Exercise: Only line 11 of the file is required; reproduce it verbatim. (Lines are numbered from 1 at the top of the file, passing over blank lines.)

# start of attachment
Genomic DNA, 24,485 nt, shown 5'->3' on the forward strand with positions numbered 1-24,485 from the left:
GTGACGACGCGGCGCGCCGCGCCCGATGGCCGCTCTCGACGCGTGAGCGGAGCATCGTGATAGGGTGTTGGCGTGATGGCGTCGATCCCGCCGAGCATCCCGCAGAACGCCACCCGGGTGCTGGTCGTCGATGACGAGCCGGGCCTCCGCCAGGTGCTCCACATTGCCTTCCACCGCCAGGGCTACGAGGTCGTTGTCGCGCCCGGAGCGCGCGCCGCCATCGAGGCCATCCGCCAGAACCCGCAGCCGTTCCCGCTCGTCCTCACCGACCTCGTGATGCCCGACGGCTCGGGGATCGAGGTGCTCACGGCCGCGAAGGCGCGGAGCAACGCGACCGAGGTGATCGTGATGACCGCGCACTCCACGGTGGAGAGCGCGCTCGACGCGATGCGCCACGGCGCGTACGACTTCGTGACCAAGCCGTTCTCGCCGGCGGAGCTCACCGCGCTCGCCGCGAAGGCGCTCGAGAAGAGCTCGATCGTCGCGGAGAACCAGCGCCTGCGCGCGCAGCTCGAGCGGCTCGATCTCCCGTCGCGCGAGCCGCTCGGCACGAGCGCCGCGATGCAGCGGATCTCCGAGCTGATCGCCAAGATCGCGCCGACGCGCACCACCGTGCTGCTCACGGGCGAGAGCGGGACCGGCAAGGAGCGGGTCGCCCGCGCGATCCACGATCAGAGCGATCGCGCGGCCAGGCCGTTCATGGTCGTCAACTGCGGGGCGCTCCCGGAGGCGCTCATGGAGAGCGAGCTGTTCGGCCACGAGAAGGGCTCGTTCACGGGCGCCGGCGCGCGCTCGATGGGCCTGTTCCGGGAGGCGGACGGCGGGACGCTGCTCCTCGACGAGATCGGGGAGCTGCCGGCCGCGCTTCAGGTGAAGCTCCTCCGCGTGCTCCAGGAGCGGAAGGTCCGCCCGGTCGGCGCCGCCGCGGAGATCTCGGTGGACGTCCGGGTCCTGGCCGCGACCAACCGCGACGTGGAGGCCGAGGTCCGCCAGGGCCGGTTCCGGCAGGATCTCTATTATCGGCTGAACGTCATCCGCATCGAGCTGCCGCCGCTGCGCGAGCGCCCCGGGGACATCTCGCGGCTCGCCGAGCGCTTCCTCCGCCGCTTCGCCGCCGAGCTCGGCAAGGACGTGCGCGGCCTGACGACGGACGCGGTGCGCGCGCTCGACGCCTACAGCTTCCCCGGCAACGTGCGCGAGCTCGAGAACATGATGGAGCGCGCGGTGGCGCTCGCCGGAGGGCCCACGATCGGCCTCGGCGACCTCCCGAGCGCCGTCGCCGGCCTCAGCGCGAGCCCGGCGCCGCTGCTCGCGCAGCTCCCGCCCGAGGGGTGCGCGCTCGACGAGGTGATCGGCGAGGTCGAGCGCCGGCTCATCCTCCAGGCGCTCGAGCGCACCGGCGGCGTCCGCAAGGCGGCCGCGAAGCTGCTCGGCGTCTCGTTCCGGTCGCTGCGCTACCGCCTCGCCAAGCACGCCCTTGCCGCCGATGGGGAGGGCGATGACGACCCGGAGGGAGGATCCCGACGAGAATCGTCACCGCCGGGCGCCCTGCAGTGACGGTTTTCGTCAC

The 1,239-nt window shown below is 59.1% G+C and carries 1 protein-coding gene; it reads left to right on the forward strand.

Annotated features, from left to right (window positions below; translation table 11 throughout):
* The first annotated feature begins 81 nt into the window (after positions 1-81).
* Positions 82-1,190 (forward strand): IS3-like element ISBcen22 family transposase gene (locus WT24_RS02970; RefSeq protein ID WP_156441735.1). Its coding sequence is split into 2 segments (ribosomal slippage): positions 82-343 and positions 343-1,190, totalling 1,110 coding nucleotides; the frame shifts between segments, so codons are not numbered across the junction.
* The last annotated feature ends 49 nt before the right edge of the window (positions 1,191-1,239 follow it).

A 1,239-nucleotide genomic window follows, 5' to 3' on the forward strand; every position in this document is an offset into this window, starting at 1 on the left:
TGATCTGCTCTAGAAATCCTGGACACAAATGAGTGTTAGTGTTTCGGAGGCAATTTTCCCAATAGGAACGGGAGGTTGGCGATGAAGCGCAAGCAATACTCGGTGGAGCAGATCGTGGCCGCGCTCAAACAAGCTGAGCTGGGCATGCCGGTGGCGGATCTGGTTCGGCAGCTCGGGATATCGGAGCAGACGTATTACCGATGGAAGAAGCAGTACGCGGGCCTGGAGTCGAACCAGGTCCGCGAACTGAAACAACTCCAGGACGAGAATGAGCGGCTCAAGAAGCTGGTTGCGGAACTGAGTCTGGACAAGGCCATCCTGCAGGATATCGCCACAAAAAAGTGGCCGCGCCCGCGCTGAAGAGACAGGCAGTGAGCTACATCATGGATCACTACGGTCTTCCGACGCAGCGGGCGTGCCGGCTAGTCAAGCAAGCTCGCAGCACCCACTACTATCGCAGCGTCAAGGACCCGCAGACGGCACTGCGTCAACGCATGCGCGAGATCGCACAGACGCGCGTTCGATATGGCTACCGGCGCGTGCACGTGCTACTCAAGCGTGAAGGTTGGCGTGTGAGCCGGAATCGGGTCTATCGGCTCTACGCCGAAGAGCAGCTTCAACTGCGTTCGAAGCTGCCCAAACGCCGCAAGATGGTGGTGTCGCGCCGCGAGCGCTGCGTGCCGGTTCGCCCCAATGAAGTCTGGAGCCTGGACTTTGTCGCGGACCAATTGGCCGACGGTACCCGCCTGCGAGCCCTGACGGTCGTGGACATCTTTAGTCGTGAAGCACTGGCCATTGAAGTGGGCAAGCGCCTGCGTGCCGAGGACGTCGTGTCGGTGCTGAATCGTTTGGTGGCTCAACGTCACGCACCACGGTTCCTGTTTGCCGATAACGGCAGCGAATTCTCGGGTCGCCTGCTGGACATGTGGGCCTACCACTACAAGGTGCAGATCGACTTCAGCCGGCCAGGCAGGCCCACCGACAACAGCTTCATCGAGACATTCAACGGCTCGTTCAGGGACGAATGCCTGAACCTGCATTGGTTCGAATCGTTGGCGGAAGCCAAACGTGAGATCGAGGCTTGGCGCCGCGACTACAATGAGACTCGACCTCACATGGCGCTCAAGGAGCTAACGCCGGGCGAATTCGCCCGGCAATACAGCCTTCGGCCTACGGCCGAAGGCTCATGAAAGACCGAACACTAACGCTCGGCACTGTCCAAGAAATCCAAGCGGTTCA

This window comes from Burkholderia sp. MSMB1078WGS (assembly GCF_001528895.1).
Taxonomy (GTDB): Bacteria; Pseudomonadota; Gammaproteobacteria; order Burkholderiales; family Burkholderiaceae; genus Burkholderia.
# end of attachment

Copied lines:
Taxonomy (GTDB): Bacteria; Pseudomonadota; Gammaproteobacteria; order Burkholderiales; family Burkholderiaceae; genus Burkholderia.